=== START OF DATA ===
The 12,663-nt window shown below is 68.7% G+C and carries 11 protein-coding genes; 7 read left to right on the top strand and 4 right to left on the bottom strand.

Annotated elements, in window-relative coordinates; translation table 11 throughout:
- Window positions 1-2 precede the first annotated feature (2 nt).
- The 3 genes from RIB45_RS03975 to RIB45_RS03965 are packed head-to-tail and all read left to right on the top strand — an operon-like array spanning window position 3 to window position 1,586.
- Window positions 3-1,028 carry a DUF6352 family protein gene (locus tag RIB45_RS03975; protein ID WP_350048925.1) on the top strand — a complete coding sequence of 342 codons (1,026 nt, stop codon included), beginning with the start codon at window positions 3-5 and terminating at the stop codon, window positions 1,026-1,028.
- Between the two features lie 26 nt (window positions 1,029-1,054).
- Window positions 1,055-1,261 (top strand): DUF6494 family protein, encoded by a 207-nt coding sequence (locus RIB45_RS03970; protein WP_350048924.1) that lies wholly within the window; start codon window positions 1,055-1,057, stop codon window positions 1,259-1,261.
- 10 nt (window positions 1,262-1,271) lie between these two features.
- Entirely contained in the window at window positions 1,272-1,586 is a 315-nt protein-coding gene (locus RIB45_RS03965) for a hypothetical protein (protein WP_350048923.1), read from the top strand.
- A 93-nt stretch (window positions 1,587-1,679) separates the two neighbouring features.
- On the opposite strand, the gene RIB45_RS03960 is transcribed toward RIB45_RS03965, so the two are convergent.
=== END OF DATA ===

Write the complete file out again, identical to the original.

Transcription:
The 12,663-nt window shown below is 68.7% G+C and carries 11 protein-coding genes; 7 read left to right on the top strand and 4 right to left on the bottom strand.

Annotated elements, in window-relative coordinates; translation table 11 throughout:
- Window positions 1-2 precede the first annotated feature (2 nt).
- The 3 genes from RIB45_RS03975 to RIB45_RS03965 are packed head-to-tail and all read left to right on the top strand — an operon-like array spanning window position 3 to window position 1,586.
- Window positions 3-1,028 carry a DUF6352 family protein gene (locus tag RIB45_RS03975; protein ID WP_350048925.1) on the top strand — a complete coding sequence of 342 codons (1,026 nt, stop codon included), beginning with the start codon at window positions 3-5 and terminating at the stop codon, window positions 1,026-1,028.
- Between the two features lie 26 nt (window positions 1,029-1,054).
- Window positions 1,055-1,261 (top strand): DUF6494 family protein, encoded by a 207-nt coding sequence (locus RIB45_RS03970; protein WP_350048924.1) that lies wholly within the window; start codon window positions 1,055-1,057, stop codon window positions 1,259-1,261.
- 10 nt (window positions 1,262-1,271) lie between these two features.
- Entirely contained in the window at window positions 1,272-1,586 is a 315-nt protein-coding gene (locus RIB45_RS03965) for a hypothetical protein (protein WP_350048923.1), read from the top strand.
- A 93-nt stretch (window positions 1,587-1,679) separates the two neighbouring features.
- On the opposite strand, the gene RIB45_RS03960 is transcribed toward RIB45_RS03965, so the two are convergent.